Sunday, April 4, 2021

After a 293 million mile (471 million km) journey aboard @NASAPersevere, the Mars chopper ended with the final drop of 4 inches (10 cm) from the rover's belly to the surface of Mars today. Next milestone? Survive the night,"

The red circle was added later by helpful Earthlings.

 "This heater keeps the interior at about 45 degrees F through the bitter cold of the Martian night, where temperatures can drop to as low as -130 F (minus 90 degrees Celsius)," NASA's Bob Balaram, chief engineer for the Mars Helicopter project, wrote Friday. "That comfortably protects key components such as the battery and some of the sensitive electronics from harm at very cold temperatures."

The $85 million marscopter will be the first helicopter to fly on the Red Planet. Data from Ingenuity's first flight, expected to be on Apr. 11, will be received by NASA on Apr. 12. Ingenuity is embedded with multiple cameras that will soon allow it to observe Jezero Crater (where the Perseverance rover landed on Feb. 18). Each flight will be conducted over a 300-foot-long flight range at a maximum altitude of 16.5 feet.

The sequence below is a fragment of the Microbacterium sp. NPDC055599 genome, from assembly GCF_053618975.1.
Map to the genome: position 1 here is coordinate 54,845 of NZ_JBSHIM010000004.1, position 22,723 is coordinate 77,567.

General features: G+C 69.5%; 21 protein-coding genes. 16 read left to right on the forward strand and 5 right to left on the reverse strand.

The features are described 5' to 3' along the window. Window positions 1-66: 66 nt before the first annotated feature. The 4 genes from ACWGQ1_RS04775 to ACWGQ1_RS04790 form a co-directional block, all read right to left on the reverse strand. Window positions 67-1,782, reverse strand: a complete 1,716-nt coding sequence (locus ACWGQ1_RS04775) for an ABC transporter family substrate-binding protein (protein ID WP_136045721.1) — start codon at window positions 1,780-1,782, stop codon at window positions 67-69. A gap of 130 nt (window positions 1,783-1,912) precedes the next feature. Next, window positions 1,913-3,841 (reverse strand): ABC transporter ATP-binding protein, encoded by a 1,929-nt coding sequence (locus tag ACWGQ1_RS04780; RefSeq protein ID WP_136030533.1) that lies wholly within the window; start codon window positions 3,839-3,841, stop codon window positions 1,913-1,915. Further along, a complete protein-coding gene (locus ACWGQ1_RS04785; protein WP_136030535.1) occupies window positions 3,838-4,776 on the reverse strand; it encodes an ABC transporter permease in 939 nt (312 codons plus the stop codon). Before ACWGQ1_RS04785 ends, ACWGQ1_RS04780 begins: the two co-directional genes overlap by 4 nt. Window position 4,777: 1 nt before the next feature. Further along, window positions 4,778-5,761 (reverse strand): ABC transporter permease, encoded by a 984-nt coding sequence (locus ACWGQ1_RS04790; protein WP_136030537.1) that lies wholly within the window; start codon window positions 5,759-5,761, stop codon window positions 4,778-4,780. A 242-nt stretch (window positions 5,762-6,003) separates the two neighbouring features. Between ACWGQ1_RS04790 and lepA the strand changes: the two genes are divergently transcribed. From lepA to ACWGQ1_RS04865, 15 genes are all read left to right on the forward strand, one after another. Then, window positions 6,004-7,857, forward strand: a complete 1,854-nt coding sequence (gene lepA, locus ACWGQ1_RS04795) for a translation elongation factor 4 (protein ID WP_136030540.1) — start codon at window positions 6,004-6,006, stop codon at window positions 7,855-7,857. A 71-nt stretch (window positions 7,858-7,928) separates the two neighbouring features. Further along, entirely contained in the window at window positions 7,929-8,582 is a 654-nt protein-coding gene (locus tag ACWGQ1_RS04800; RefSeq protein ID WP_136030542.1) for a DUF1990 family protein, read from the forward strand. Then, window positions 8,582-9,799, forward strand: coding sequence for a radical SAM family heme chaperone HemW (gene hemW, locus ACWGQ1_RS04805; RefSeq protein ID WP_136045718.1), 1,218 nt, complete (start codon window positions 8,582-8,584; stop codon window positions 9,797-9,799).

This will be especially interesting since the atmosphere on Mars is so thin it would qualify as a vacuum in a lab.  However, the gravity is also less than on Earth, which helps.  It's possible the contraption may not fly at all -- we'll see.

And finally, we have to remember to "Get to da choppah!"


  1. 85 million + for “it may or it may not”.....let I t ride.

  2. John Carter could jump over 300', so says Tars Tarkus.

  3. $85 million for nothing more than a sophisticated drone. I wonder if it's equipped to deliver Amazon packages.

  4. It has a piece of the Wright Flyer's fabric onboard.